Thursday, October 2, 2014

...And Now for Your Regularly Scheduled Program


That was something else. I'm hoping I'm at the end of a period of my life. I think it will leave forever-marks on my psyche. Migraines are no joke.

Since December of last year, I've gotten my all-day, every day migraines down to once a week or less. Halleluiah.

Halleluiah. Halleluiah. Halleluiah.

Why does pain always feel like an eternity? Why does joy feel like but a moment?

What I learned:

  1. Be grateful for every. little. thing. When I was first trying different things to stop the migraines, and I had been taking medications for a week or so (anti-seizure!), I got to the point where I wouldn't have a migraine until late morning. I became so grateful for that small grace period. I didn't know it was something to be thankful for before. Those small quiet times of peace. I know now.
  2. If it hurts you (or anyone else for that matter) in the long run, don't do it. I can't justify eating any old way anymore. The consequences are too severe. My diet affects whether or not I have migraines and I keep to it diligently. I don't think about the foods I'm losing, but the freedom I'm gaining. It's too easy to reach for that which gives you the smallest pleasures right now, only to bring you the heaviest sorrows later. Don't be fooled--it ain't worth it.
  3. Time is precious. I can't be wasting it dawdling or worrying over trivial things. There are too many significant things to look forward to and to experience. It's kind of paradoxical to me because I figure I should be living now like I'm already in heaven. There, I'll be making the most of my time, doing meaningful, significant work, even though I'll have all the time in the world. So why am I not doing that now, when I have so few seconds to spare?
  4. I am who God made me. And God didn't make me in sin. That happened when I was born into this world. Therefore, I won't confuse my sin with me. Also, God wants me right now. That means all the things that people tell me: that I'm not good enough, that I should change, that they don't like who I am--that all don't matter. God knows who I'm supposed to be. So I'll only listen and answer to Him on the subject of where I am and where supposed to be--thank you very much.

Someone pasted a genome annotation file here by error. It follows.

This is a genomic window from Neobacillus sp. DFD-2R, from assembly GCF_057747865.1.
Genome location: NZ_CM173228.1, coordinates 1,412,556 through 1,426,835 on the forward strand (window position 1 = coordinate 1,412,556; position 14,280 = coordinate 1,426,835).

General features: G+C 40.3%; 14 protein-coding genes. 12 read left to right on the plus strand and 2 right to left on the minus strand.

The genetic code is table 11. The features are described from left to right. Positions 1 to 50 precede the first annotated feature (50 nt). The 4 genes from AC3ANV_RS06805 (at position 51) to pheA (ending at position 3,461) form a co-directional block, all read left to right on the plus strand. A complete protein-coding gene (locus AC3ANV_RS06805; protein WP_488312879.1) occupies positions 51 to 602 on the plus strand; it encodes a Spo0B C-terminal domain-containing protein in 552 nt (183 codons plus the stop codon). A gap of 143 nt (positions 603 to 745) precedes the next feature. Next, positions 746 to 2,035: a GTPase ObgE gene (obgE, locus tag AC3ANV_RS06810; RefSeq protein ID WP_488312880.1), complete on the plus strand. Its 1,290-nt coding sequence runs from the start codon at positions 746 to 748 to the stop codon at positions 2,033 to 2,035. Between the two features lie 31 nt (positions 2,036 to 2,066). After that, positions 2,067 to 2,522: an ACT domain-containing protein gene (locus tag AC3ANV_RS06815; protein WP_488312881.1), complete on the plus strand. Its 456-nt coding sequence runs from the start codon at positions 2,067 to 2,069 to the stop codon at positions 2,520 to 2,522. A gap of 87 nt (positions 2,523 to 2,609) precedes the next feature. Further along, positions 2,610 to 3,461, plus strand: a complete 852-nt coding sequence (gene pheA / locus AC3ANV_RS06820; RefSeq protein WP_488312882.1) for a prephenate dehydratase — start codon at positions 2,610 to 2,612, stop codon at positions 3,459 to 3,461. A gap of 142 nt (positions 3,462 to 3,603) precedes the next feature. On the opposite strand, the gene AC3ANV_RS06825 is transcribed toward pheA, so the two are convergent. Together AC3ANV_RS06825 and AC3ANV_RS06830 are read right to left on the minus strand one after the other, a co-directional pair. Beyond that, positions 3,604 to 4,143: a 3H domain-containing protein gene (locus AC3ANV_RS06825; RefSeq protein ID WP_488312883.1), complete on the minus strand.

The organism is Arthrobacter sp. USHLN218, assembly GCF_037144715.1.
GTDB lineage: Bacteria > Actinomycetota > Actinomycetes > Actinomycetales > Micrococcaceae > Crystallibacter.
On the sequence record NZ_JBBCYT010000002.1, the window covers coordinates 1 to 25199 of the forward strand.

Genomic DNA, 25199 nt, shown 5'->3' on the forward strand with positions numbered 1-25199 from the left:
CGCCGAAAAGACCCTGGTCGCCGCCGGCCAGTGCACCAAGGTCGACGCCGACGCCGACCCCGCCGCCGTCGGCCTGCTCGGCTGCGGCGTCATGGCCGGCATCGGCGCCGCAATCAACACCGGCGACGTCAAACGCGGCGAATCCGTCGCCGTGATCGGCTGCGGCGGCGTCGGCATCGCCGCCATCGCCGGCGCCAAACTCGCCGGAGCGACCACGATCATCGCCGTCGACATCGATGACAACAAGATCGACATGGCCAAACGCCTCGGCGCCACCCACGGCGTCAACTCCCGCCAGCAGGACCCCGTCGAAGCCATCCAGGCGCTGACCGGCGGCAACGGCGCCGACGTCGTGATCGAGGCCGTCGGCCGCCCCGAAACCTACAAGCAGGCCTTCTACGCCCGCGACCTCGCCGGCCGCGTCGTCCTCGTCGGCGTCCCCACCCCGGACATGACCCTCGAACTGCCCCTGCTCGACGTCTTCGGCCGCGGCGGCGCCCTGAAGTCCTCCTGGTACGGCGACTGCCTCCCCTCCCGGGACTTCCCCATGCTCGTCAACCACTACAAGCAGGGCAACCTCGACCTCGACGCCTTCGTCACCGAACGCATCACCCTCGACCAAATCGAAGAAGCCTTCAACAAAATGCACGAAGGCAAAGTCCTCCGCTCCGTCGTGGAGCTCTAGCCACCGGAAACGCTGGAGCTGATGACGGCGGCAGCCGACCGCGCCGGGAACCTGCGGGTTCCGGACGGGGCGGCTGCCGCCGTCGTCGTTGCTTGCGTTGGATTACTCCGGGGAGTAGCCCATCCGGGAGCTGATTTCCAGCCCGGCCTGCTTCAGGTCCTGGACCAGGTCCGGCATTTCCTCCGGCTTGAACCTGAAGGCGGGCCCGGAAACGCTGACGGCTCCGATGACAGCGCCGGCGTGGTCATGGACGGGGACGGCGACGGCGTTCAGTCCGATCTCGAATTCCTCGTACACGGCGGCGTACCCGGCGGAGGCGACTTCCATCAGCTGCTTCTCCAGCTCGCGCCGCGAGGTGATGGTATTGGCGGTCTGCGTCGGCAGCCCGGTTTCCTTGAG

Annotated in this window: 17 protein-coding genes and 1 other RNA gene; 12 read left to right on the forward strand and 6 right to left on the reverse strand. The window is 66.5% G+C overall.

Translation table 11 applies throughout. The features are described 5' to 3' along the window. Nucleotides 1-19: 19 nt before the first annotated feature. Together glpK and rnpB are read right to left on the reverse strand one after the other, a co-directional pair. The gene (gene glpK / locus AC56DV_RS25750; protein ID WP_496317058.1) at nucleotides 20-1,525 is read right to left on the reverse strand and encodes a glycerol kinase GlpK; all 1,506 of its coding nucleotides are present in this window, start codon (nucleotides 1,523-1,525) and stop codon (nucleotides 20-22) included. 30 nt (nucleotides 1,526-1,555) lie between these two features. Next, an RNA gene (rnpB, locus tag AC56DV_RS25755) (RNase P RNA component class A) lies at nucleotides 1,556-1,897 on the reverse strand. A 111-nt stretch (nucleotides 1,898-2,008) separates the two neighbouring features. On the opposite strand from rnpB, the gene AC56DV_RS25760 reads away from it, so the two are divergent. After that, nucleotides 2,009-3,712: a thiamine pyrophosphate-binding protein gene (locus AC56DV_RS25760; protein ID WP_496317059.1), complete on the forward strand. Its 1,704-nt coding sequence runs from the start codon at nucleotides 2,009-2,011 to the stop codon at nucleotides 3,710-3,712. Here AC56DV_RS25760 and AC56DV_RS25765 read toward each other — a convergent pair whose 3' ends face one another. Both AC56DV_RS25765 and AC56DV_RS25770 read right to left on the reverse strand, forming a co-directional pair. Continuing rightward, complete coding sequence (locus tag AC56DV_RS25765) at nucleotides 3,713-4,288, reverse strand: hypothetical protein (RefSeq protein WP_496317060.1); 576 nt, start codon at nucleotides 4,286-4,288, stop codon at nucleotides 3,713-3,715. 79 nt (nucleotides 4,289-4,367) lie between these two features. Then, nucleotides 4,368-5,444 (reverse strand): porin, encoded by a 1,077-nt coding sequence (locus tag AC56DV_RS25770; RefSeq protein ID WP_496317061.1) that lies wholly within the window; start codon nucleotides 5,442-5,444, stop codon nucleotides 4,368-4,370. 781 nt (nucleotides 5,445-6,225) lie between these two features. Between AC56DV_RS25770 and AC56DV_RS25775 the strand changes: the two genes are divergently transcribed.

It's not all over, however. I still have many periods of brain fog, during which I struggle to think and follow what's happening outside of me. I'm still fighting the battle. I'm still fighting. Because the last thing I learned is that pain does not endure. I endure.

Sunday, April 13, 2014

Letters to My Family

I challenged myself to write a letter a day, for 40 consecutive days, to my husband, my son, and my daughter. That came to 120 letters. In a word-exhausting.

What I learned:

  • that this was more a learning experience for me, than a sharing experience with my family because I don't think they were impressed with the letters,
  • that trying to stay positive when I was having down days proved almost impossible,
  • that letter-writing is overrated,
  • that I don't have as much to say as I thought.
All in all, I'm glad that I've hit my goal, but I'm more glad that it's over. I know that my children will probably be relieved that they won't need to accept any more letters.

It was an interesting...experiment--one that I don't think I'll try again, at least not to this extent. Not along with writing multiple blog posts and a poem everyday. Too much is too much. I'd like to have enough time to say something, if not insightful, then at least practical. Some days I know I only blathered because time ran short.

I guess there's another lesson in there somewhere... I encourage everyone to lose their minds in this experience--and then find it again at the end.*

*I don't necessarily guarantee that your mind will be found again.